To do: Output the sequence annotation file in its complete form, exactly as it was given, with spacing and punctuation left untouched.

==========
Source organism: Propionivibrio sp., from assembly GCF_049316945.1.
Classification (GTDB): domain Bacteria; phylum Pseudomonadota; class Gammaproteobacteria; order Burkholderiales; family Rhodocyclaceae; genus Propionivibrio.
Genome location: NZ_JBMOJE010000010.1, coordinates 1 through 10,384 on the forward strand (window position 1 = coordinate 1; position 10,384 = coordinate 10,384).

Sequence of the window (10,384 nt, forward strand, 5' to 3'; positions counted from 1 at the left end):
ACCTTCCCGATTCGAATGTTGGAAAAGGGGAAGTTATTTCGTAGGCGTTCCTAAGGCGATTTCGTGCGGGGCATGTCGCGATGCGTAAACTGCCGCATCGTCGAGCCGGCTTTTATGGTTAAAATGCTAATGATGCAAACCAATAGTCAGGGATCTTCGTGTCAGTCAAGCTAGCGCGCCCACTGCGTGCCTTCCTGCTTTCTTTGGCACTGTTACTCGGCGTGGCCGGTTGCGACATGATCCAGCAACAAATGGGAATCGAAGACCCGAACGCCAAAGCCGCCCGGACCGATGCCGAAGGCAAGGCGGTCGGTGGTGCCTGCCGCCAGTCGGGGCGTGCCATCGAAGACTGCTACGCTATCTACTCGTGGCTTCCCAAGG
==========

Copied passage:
Source organism: Propionivibrio sp., from assembly GCF_049316945.1.
Classification (GTDB): domain Bacteria; phylum Pseudomonadota; class Gammaproteobacteria; order Burkholderiales; family Rhodocyclaceae; genus Propionivibrio.
Genome location: NZ_JBMOJE010000010.1, coordinates 1 through 10,384 on the forward strand (window position 1 = coordinate 1; position 10,384 = coordinate 10,384).

Sequence of the window (10,384 nt, forward strand, 5' to 3'; positions counted from 1 at the left end):
ACCTTCCCGATTCGAATGTTGGAAAAGGGGAAGTTATTTCGTAGGCGTTCCTAAGGCGATTTCGTGCGGGGCATGTCGCGATGCGTAAACTGCCGCATCGTCGAGCCGGCTTTTATGGTTAAAATGCTAATGATGCAAACCAATAGTCAGGGATCTTCGTGTCAGTCAAGCTAGCGCGCCCACTGCGTGCCTTCCTGCTTTCTTTGGCACTGTTACTCGGCGTGGCCGGTTGCGACATGATCCAGCAACAAATGGGAATCGAAGACCCGAACGCCAAAGCCGCCCGGACCGATGCCGAAGGCAAGGCGGTCGGTGGTGCCTGCCGCCAGTCGGGGCGTGCCATCGAAGACTGCTACGCTATCTACTCGTGGCTTCCCAAGG